Earlier, there have been discussions on some of the technological applications of iridium thin films along with the presentation of some of the examples of biological applications. IR-based thin film implementation for instance nanotechnology, electronics, porous and fiber materials covering applications, are some of the examples that have been recently discussed. Here, the focus is on the characteristics of the growth of thin-film on complicated 3-dimensional structures that is significant for applications in nanotechnology and microelectronics.
The obtained data from some of the works will be analyzed below where there is a presentation of the film conformality data for this purpose. An extremely significant parameter for modern applications of all CVD processes' types is film conformality. The fast increase in the complexity of the device structure is the real problem here. One can present a structure of a device covered with a film in the simplest case. A simplified rectangular-shaped structure's basic well-adapted feature is the aspect ratio, AR=H/G. These are not enough features for modern device structures. Step coverage is used to characterize the quality of the film on the device structures, and it is displayed as d2 /d1 (in percent).
Vasilyev et al. studied the quantitative methodology of thin-film conformality evaluation for various CVD thin film processes and a link of the effective constant of the deposition rate keff with AR, including the step coverage data point that's attained for high-temperature P-CVD ruthenium thin film. Film conformality’s clear dependence can be seen on keff in 0.1-10 cm/s range for
High-speed CVD processes with the decrease to approximately zero. 0.13 cm/s of value is given by evaluating the kinetic data that's displayed in the most informative published work. Allowing the expectation of good film step coverage.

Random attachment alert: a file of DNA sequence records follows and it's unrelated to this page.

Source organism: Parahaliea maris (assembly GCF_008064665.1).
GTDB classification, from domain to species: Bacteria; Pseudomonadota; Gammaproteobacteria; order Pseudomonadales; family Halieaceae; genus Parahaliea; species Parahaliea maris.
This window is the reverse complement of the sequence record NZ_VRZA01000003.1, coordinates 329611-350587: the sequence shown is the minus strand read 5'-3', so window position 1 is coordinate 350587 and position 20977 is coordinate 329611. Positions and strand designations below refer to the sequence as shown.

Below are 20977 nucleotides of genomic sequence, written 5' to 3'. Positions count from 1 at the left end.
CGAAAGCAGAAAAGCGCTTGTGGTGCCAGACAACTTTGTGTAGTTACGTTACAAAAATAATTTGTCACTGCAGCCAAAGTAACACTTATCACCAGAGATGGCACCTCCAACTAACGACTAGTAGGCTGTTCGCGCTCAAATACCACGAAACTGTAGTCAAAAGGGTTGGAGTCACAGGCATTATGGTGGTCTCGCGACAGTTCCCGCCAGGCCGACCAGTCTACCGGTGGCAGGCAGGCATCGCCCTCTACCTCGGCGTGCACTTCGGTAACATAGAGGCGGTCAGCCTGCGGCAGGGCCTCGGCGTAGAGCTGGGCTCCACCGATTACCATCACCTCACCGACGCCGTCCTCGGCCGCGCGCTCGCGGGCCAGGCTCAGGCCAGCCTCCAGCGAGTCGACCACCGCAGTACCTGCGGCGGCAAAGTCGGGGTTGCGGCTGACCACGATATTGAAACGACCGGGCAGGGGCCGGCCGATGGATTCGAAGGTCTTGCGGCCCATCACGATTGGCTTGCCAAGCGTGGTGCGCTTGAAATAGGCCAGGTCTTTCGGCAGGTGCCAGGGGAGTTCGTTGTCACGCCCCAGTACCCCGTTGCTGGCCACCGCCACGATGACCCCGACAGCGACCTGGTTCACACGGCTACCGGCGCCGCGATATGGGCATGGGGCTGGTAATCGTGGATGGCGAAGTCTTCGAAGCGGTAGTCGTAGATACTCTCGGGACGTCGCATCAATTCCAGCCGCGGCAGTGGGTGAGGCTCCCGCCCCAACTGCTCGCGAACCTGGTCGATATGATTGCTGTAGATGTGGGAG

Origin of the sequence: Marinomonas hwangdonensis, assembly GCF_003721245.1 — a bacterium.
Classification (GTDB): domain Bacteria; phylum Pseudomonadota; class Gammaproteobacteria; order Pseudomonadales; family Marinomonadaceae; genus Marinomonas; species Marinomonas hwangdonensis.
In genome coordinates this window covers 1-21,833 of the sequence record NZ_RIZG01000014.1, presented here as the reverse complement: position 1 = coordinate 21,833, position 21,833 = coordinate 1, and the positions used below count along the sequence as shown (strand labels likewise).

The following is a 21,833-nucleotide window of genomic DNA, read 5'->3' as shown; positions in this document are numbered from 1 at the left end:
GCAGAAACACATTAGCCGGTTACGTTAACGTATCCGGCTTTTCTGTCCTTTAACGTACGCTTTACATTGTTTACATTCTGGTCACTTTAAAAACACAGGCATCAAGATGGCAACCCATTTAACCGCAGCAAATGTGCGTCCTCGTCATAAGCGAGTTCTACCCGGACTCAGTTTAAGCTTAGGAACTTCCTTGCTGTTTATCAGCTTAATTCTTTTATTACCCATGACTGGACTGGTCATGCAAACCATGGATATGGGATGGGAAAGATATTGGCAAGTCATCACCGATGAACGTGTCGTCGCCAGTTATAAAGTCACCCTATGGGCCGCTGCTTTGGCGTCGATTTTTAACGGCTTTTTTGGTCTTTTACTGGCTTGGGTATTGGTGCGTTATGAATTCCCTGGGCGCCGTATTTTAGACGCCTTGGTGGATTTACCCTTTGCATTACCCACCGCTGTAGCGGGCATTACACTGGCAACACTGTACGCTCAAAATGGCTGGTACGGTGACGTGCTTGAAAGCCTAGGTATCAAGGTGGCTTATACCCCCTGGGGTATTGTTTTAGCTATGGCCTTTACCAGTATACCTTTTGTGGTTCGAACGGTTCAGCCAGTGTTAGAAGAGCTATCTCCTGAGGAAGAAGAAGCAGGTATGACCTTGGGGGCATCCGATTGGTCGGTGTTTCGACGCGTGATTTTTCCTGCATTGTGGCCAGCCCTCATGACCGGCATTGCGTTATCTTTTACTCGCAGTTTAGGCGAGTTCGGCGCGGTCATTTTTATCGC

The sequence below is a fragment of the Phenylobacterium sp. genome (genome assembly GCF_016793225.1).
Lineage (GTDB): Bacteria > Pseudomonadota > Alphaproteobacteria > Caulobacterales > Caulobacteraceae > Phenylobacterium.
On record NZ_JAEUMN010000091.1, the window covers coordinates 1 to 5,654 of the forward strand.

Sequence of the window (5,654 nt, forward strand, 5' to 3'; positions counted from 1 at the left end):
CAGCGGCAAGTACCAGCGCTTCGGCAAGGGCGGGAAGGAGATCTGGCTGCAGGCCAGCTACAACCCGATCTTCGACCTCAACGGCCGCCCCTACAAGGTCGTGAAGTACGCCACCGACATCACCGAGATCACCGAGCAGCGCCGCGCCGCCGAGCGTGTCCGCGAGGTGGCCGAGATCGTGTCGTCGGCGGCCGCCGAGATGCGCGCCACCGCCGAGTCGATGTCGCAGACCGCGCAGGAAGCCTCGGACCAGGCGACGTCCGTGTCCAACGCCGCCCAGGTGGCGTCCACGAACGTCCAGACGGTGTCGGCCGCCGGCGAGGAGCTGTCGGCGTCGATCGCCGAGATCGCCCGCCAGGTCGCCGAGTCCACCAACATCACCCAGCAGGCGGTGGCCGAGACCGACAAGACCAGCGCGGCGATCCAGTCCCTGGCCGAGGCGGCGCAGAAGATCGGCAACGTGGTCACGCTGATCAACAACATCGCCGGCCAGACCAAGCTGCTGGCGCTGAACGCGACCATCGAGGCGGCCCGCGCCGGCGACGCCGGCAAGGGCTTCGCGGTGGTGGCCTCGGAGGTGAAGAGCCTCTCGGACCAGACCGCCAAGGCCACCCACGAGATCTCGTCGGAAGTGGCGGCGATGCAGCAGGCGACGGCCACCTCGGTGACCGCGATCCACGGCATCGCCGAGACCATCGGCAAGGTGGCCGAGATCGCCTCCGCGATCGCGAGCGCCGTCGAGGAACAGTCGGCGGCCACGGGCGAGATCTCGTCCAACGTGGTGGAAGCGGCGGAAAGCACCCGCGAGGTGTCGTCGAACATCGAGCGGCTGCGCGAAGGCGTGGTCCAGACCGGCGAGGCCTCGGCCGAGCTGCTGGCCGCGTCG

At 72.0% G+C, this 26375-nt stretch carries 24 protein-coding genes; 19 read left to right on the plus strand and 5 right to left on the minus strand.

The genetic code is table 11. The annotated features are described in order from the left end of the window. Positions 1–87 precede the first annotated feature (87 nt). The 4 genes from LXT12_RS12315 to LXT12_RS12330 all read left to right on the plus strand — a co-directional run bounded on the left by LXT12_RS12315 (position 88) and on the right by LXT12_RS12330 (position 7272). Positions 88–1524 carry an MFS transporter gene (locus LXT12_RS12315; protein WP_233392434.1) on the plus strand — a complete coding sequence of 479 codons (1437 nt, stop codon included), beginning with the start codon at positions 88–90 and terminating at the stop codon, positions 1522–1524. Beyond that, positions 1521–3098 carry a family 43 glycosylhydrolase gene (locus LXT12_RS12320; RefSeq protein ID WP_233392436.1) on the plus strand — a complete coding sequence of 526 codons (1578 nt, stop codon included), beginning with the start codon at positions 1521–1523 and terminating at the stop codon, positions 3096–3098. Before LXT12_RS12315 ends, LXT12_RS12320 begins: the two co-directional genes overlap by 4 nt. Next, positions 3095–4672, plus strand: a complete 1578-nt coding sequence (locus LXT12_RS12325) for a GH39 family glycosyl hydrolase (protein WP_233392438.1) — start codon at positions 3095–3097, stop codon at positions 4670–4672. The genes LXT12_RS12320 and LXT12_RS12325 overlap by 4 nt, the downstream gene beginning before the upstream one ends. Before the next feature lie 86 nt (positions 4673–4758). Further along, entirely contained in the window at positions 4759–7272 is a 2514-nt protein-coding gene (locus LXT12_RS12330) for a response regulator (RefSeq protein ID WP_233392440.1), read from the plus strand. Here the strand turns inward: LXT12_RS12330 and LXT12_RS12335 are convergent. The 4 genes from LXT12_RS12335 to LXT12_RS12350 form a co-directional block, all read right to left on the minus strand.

Although, low deposition rate processes consistently include ALD processes too, and such curves are not extremely beneficial because all of the values are close to 100 percent conformality. For ALD processes, the film conformality has been evaluated in various cases by utilizing as d2/d3 ratio (in percent). A new parameter known as ‘structure complexity, SC=AR/G, was introduced by Vasilyev et al. for characterizing the ALD processes, which is very tight than AR and it is more beneficial to analyze aggressive (narrow and deep) device structures. ALD processes can be correctly characterized for some thin films like ruthenium films by utilizing this parameter.
According to the data, the ALD method generally offers better step coverage results than CVD. With a 35 value, the structural complexity is roughly the highest one that's allowed for attaining 100 percent of step coverage. As the temperature and the content of oxygen in the gas mixture increase, the data for CVD worsens, and it indicates reaction shifts to the gas-phase limited conditions. Another observation is that in comparison with the iridium metal films, much worse step coverage is displayed by oxide thin films.
Being one of the most used technologies, IR coating technology is offering some of the best applications to our industries and adding up to the successes that it brings along. This has been possible due to the phenomenal characteristics and features of the IR coating technology that enable the usage of these applications throughout the world in various industries.
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Wu, W. P., & Chen, Z. F. (2017). Iridium coating: Processes, properties, and application. Part I. Johns. Matthey Technol. Rev, 61, 16-28.